Andrew Marr angers bloggers, describing them as 'inadequate, pimpled and single'

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Monday, October 11, 2010

Andrew Marr, pictured here in 2009, said that he considers citizen journalism to be "spewings and rantings of very drunk people late at night".

British journalist Andrew Marr has angered bloggers by suggesting they are "inadequate, pimpled and single." Marr, who was formerly the BBC's political editor, also said that citizen journalism is "spewings and rantings of very drunk people late at night". He made the comments at the Cheltenham Literary Festival, saying: "A lot of bloggers seem to be socially inadequate, pimpled, single, slightly seedy, bald, cauliflower-nosed young men sitting in their mother's basements and ranting. They are very angry people."

Marr, who now hosts a flagship Sunday morning show, The Andrew Marr Show, on which he has recently interviewed British Prime Minister David Cameron and ousted BP executive Tony Hayward, added: "OK – the country is full of very angry people. Many of us are angry people at times. Some of us are angry and drunk". His comments sparked outrage from bloggers, one of whom dismissed them as "stupid generalisations." Another said that they were "sure that Andrew Marr did not mean all bloggers, but it is unfortunate that he did not seem to make much of a distinction in his statement." Another blogger, writing on Twitter, said they supported Marr's arguments. "Just read Andrew Marr's comments on blogging," they said. "I blog and I agree with most of what he says. I don't read blogs for news, doubt I ever will."

Cquote1.svg Aside from the paradox of him indulging in a rant to complain about other ranters, it is the one-sidedness of his argument that is so striking Cquote2.svg

Roy Greenslade, media commentator

Other journalists also criticised the comments. Krishnan Guru-Murthy, a newscaster for Channel 4 News, said that it is "true that flicking through the comment section of some political blogs can easily make you think the blogosphere is populated by obnoxious trolls. But there are plenty of thoughtful, insightful people writing online too: you just need to find them. They might not be household names, or worthy of a slot on Radio 4, but to dismiss them out of hand seems wrong. As for bloggers being 'inadequate, pimpled and single,' that's no way to talk about Jon Snow. He isn't single."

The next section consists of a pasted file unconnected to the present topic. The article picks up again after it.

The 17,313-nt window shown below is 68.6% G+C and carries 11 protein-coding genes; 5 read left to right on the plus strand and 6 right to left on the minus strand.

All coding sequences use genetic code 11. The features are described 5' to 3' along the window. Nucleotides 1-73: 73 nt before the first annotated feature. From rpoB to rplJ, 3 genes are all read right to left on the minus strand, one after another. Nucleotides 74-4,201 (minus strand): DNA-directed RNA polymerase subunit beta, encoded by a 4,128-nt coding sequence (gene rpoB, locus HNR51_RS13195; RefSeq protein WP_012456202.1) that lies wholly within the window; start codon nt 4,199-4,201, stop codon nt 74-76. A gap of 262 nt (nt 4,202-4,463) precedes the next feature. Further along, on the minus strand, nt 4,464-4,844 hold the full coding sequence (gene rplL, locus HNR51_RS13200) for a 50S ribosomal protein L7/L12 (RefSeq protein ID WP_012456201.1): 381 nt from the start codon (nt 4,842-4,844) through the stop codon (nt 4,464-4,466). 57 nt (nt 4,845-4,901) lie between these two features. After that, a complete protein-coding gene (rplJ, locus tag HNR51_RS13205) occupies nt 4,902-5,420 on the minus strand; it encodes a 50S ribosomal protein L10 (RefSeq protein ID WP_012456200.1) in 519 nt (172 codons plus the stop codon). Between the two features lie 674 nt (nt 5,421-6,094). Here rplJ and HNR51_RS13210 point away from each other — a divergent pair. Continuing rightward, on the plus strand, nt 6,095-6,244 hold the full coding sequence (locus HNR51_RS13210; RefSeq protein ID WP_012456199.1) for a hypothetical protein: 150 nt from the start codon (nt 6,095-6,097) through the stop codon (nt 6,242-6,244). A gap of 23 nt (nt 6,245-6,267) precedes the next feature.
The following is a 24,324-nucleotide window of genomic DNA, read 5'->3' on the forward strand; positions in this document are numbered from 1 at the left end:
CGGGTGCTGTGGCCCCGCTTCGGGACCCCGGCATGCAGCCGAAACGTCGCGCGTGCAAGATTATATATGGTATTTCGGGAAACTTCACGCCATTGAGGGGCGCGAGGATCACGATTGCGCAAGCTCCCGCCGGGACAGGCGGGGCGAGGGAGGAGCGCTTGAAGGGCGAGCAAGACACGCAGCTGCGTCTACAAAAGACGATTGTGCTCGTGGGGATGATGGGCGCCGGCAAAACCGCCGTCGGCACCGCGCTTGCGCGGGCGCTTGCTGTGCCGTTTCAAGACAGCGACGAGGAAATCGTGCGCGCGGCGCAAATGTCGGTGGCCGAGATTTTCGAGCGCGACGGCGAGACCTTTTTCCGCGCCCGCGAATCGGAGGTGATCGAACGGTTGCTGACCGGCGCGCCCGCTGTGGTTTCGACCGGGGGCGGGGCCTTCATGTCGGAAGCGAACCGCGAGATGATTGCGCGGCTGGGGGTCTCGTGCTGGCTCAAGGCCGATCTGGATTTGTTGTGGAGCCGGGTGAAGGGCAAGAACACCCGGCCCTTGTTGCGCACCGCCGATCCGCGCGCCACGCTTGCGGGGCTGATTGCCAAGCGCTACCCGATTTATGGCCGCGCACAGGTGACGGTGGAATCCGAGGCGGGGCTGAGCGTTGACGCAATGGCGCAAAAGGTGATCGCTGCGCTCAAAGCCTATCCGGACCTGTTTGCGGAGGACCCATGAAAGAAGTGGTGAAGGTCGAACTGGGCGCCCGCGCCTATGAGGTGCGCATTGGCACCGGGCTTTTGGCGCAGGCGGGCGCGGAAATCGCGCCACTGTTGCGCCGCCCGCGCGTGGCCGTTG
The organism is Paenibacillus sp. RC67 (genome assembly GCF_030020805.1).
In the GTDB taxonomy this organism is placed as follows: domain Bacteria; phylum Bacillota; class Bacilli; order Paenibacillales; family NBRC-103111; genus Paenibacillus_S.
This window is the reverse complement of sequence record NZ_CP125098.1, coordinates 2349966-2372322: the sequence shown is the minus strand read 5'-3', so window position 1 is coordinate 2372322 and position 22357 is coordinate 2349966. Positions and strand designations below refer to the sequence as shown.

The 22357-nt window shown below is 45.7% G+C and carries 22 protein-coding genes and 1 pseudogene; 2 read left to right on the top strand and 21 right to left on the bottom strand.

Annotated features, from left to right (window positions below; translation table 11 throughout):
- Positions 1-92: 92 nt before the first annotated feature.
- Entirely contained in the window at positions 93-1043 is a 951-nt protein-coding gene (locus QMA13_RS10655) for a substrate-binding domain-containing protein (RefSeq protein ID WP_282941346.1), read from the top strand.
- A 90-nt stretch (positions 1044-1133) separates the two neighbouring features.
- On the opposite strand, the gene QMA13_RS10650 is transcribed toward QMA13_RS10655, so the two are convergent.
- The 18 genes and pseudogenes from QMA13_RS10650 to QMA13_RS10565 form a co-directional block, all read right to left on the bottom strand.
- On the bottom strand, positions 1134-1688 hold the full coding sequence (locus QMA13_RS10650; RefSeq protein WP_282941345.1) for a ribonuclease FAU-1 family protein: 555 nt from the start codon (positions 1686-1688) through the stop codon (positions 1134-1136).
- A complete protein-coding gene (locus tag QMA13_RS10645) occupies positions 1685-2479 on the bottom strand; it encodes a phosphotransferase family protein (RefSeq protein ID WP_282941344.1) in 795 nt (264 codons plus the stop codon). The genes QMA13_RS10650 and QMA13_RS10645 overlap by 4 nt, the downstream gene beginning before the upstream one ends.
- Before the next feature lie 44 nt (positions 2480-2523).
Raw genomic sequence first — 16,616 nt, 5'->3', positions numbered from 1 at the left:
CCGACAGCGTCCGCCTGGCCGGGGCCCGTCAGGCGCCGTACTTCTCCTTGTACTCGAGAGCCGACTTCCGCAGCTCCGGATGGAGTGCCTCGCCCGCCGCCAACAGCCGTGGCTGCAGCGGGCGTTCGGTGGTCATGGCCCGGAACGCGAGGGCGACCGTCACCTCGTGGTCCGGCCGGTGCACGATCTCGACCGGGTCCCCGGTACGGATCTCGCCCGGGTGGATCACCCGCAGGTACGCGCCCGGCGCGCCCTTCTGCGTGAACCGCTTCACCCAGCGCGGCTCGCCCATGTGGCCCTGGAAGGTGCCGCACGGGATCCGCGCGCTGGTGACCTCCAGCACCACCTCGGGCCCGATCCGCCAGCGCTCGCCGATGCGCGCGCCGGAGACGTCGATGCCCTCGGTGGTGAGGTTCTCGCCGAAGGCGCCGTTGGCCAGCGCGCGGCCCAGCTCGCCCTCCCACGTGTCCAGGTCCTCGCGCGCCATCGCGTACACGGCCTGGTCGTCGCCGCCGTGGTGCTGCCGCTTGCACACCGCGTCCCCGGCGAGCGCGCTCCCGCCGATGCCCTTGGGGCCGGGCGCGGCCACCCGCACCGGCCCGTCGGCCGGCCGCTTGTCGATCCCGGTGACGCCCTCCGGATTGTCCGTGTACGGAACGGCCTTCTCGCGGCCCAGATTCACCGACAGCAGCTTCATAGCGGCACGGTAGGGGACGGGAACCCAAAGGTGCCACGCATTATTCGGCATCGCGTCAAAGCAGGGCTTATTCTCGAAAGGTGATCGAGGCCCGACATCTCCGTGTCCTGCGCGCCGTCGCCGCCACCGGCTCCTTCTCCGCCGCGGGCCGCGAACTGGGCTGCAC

"We know our viewers want commentary and analysis alongside their news and our blogs help us give more of that," Murthy said. "Obviously we can't give opinion in the way bloggers who aren't also public service broadcasters can, but we enjoy reading other people's opinions and the best blogs are much more than rants, often breaking stories, too. And anyway, I like reading the occasional rant. But as a blogger if you offer up something to the wider world you should expect people to say what they think of it."

Roy Greenslade, a professor of journalism at City University London, and former editor of the Daily Mirror, said: "Aside from the paradox of him indulging in a rant to complain about other ranters, it is the one-sidedness of his argument that is so striking. None of us who write blogs are unaware of vituperative contributions from people who like to remain anonymous ... It's the price we [bloggers] pay –a small price, in my view– for a communications system that allows for public participation." Greenslade added that he thought Marr "seems to be damning the whole blogosphere when, as we all know, there are thousand upon thousand of bloggers who are making valuable public interest contributions on the net day by day, even hour by hour. Marr, to use an archaic but apposite idiom, simply can't see the wood for the trees."


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